Studio offers a powerful integrated solution for cutting out part
of an image on an active Background or standard layer. In doing so, you
can separate subject of interests from their backgrounds, either by retaining
the subject of interest (usually people, objects, etc.) or removing a
simple uniform background (e.g., sky, studio backdrop). In both instances,
the resulting "cutout" creates an eye-catching look for your
image, and lets you present cutouts layer-by-layer
The latter background removal method is illustrated in the following multi-image example.
The white initial background is discarded, leaving interim checkerboard transparency, from which another image can be used as a more attractive background. A red tint on the second image's background is used to indicate areas to be discarded.
For successful cutouts, the following steps are recommended.
The approach you take depends on your image content. If your layer has a uniform background (e.g., sky, a wall, etc.) it makes sense (and saves time!) to discard the background. Conversely, if the subject of interest (e.g., a face) is surrounded by a background made up of complex colours or patterns (such as trees or buildings), you can instead keep the subject of interest.
Select an image to be cut out.
Select Cutout Studio
from the Photo Studio toolbar.
Select Cutout Studio... from the Edit menu.
Image Cutout Studio is launched.
You can set the level of transparency and pixel blending at the cutout edge by adjusting the output settings, Width and Blur. Control of the cutout edge lets you blend your cutout into new backgrounds more realistically.
Drag the Width slider to set the extent (in pixels) to which "alpha" blending is applied inside the cutout edge. This creates an offset region within which blending occurs.
Adjust the Blur slider to apply a level of smoothing to the region created by the above Width setting.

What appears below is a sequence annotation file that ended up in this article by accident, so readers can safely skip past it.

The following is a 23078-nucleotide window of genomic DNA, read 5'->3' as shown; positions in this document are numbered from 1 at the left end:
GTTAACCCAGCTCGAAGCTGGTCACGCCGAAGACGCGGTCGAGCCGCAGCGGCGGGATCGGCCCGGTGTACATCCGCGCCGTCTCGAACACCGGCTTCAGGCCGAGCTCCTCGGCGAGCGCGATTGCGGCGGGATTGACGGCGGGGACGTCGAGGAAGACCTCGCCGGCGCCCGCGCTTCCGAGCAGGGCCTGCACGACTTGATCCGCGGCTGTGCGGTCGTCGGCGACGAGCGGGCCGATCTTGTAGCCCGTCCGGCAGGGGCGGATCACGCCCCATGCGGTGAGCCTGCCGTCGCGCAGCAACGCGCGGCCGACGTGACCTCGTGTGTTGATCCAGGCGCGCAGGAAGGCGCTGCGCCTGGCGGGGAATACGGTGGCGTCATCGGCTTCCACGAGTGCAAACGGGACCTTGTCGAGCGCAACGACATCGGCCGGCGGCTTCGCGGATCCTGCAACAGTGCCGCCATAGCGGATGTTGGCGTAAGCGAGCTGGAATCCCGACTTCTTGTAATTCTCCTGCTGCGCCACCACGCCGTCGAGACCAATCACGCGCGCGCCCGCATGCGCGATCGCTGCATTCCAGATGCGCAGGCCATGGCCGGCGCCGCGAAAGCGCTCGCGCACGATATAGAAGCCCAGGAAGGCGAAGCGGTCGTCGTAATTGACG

You'll need to click Preview in order to check output setting adjustments each time.
A pair of brushes for keeping and discarding is used to "paint" areas on your active layer. The tools are called Keep Brush and Discard Brush, and are either used independently or, more typically, in combination with each other. When using either tool, the brush paints an area contained by an outline which is considered to be retained or discarded (depending on brush type). A configurable number of pixels adjacent to the outline area are blended.
To aid the selection operation, several display modes are available to show selection.
Show Original, Show Tinted, and Show Transparent buttons respectively display the image with:
For Show Tinted, a red tint
indicates areas to be discarded; a green tint shows areas to be kept.
For Show transparent mode, a different Background colour can be set (at bottom of the Studio) which might help differentiate areas to keep or discard.
In addition, with a series of zoom tools you can set the magnification level before painting, and even adjust the view as you paint.
Zoom to Fit
In Image Cutout Studio, click either Keep Brush Tool or Discard Brush Tool from the left of the Studio workspace.
(Optional) Pick a Brush size suitable for the area to be worked on.
(Optional) Set a Grow
tolerance value to automatically expand the selected area under
the cursor (by detecting colours
similar to those within the current selection). The greater the value
the more the selected area will grow.
Using the circular cursor,
click and drag across the area to be retained or discarded (depending
on Keep or Discard Brush Tool selection). It's OK to repeatedly click
and drag until your selection area is made.
The Undo button reverts to the last made selection.
To fine-tune your selection, you can switch between Keep and Discard brushes by temporarily holding down the Alt key.
Click OK to create your cutout.
You'll now see your active layer with the selected areas cut away (made transparent).
Click Reset if you want to revert your selected areas and start your cutout again.
Erase and Restore touch-up tools can be used to refine the cutout area within the studio before completing your cutout.
The touch-up tools are brush based and
are only to be used to fine-tune your almost complete cutout
With your cutout areas already defined, click Preview (Output settings tab). You can use the button to check your cutout as you progress.
Click the Restore Touch-up Tool or Erase Touch-up Tool button from the left of the Studio workspace.
Paint the areas for restoring or erasing as you would with the brush tools.
If you've touched up part of your image between each preview, you'll be asked if you want to save or discard changes.